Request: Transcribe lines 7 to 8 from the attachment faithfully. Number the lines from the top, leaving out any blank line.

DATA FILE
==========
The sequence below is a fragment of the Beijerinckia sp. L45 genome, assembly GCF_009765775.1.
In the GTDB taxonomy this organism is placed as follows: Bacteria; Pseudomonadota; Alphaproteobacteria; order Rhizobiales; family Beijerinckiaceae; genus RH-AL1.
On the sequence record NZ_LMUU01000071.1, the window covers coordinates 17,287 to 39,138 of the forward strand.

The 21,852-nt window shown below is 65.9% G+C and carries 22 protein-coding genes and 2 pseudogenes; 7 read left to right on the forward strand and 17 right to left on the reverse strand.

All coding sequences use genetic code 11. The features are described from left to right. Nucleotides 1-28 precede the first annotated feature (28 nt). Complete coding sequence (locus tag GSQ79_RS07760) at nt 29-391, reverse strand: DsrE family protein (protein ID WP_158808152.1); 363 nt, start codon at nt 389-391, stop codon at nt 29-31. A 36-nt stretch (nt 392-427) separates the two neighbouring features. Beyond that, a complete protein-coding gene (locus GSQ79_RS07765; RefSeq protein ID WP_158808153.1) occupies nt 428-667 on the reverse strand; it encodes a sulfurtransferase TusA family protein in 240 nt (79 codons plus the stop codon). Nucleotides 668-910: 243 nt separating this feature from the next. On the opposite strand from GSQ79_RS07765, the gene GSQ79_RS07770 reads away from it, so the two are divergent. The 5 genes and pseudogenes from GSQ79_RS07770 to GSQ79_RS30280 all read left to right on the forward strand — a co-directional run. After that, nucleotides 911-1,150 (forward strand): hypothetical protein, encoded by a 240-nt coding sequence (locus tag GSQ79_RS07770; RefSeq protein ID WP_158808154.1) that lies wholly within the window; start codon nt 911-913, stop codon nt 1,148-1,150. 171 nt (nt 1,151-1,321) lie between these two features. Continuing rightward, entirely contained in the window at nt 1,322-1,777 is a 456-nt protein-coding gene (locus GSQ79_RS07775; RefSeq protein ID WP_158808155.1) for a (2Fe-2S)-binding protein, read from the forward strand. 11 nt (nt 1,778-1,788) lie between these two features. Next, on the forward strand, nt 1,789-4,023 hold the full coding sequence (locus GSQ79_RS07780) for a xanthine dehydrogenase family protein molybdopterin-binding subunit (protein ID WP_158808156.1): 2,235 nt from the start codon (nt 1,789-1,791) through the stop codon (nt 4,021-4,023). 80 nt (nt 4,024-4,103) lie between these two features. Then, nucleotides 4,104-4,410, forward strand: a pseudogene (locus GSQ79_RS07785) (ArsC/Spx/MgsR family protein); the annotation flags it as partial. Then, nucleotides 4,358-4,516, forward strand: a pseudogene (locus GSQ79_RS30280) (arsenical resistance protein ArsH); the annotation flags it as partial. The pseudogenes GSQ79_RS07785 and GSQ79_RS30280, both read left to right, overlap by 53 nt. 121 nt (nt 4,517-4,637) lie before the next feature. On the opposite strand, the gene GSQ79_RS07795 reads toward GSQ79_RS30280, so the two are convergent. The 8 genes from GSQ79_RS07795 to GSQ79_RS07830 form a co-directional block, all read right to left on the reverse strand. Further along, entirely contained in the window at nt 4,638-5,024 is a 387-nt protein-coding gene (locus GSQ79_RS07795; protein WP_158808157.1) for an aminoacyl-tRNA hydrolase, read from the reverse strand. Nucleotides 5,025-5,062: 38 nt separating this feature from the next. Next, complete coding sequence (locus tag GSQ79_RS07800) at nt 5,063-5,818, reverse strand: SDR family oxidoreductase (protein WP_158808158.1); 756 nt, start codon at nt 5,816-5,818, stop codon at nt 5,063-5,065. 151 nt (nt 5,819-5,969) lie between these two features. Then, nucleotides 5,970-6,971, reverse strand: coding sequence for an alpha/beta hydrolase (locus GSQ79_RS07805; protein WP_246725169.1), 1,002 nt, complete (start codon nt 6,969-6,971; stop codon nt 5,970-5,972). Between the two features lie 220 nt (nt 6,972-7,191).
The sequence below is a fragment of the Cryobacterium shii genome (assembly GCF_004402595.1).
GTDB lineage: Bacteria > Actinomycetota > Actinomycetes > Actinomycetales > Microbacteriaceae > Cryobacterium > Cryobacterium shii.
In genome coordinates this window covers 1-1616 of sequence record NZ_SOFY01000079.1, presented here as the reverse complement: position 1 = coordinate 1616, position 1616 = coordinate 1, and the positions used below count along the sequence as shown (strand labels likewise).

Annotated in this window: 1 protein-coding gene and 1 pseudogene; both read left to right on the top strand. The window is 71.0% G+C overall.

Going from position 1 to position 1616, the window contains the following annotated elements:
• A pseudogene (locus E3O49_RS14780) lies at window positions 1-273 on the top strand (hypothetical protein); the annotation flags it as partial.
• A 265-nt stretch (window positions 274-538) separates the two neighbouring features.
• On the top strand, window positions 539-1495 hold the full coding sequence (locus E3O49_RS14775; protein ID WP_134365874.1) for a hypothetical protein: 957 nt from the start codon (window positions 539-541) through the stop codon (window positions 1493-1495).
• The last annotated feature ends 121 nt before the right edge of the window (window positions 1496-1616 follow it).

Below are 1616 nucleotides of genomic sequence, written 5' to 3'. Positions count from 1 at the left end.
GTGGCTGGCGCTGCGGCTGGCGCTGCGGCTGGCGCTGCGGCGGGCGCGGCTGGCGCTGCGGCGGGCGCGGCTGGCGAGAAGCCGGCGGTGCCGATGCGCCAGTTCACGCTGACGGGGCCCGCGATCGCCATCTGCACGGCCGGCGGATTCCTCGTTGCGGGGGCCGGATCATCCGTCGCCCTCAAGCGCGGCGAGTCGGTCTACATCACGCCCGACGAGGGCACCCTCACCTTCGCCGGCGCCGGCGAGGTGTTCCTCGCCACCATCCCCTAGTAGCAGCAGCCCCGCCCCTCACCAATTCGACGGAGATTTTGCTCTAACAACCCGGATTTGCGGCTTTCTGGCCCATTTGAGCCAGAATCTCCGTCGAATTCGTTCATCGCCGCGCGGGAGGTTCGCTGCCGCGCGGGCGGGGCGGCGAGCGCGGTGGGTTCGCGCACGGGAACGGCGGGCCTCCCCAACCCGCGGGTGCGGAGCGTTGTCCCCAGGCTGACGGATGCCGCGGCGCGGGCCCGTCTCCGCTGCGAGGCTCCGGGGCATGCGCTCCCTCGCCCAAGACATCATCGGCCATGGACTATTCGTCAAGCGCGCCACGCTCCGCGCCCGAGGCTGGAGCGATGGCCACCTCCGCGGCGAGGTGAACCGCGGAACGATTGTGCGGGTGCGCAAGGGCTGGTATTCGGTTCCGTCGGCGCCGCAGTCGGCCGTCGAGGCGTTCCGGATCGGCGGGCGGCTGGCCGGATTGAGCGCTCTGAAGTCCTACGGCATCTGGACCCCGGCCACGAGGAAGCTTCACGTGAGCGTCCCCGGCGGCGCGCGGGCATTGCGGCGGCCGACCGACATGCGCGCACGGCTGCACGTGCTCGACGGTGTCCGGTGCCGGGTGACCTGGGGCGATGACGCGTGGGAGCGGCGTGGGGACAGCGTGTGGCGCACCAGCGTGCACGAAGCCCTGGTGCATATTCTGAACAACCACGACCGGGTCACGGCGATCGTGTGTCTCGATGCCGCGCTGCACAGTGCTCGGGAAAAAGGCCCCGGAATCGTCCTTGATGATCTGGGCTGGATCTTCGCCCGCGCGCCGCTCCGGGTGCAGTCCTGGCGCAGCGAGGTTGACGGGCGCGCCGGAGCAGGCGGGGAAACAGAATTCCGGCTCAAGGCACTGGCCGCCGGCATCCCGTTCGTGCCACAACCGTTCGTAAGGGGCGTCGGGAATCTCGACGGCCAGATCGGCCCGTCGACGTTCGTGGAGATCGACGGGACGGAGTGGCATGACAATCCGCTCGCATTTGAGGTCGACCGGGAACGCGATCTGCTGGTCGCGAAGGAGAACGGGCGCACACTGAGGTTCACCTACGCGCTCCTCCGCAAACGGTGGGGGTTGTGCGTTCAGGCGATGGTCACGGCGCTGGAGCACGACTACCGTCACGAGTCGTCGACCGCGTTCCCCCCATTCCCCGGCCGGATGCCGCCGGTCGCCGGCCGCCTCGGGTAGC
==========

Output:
GTDB lineage: Bacteria > Actinomycetota > Actinomycetes > Actinomycetales > Microbacteriaceae > Cryobacterium > Cryobacterium shii.
In genome coordinates this window covers 1-1616 of sequence record NZ_SOFY01000079.1, presented here as the reverse complement: position 1 = coordinate 1616, position 1616 = coordinate 1, and the positions used below count along the sequence as shown (strand labels likewise).